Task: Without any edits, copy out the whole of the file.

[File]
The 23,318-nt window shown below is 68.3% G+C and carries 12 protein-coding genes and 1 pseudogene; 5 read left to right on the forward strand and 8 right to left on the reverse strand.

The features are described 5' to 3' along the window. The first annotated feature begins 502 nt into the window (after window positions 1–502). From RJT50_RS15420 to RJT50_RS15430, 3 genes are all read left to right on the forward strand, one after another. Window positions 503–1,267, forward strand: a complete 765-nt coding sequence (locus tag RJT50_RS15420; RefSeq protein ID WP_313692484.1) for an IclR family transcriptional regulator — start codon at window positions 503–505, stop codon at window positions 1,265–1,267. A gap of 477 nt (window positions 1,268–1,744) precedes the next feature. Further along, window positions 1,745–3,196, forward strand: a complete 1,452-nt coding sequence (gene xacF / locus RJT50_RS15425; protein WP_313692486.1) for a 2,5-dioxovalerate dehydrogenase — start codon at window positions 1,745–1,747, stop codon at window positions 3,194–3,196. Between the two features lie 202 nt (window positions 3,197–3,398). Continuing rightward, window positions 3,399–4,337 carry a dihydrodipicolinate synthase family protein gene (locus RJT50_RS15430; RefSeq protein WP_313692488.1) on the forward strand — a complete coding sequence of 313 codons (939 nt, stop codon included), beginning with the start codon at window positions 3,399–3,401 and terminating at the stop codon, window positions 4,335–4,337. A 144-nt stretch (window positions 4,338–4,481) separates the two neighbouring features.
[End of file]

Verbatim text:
The 23,318-nt window shown below is 68.3% G+C and carries 12 protein-coding genes and 1 pseudogene; 5 read left to right on the forward strand and 8 right to left on the reverse strand.

The features are described 5' to 3' along the window. The first annotated feature begins 502 nt into the window (after window positions 1–502). From RJT50_RS15420 to RJT50_RS15430, 3 genes are all read left to right on the forward strand, one after another. Window positions 503–1,267, forward strand: a complete 765-nt coding sequence (locus tag RJT50_RS15420; RefSeq protein ID WP_313692484.1) for an IclR family transcriptional regulator — start codon at window positions 503–505, stop codon at window positions 1,265–1,267. A gap of 477 nt (window positions 1,268–1,744) precedes the next feature. Further along, window positions 1,745–3,196, forward strand: a complete 1,452-nt coding sequence (gene xacF / locus RJT50_RS15425; protein WP_313692486.1) for a 2,5-dioxovalerate dehydrogenase — start codon at window positions 1,745–1,747, stop codon at window positions 3,194–3,196. Between the two features lie 202 nt (window positions 3,197–3,398). Continuing rightward, window positions 3,399–4,337 carry a dihydrodipicolinate synthase family protein gene (locus RJT50_RS15430; RefSeq protein WP_313692488.1) on the forward strand — a complete coding sequence of 313 codons (939 nt, stop codon included), beginning with the start codon at window positions 3,399–3,401 and terminating at the stop codon, window positions 4,335–4,337. A 144-nt stretch (window positions 4,338–4,481) separates the two neighbouring features.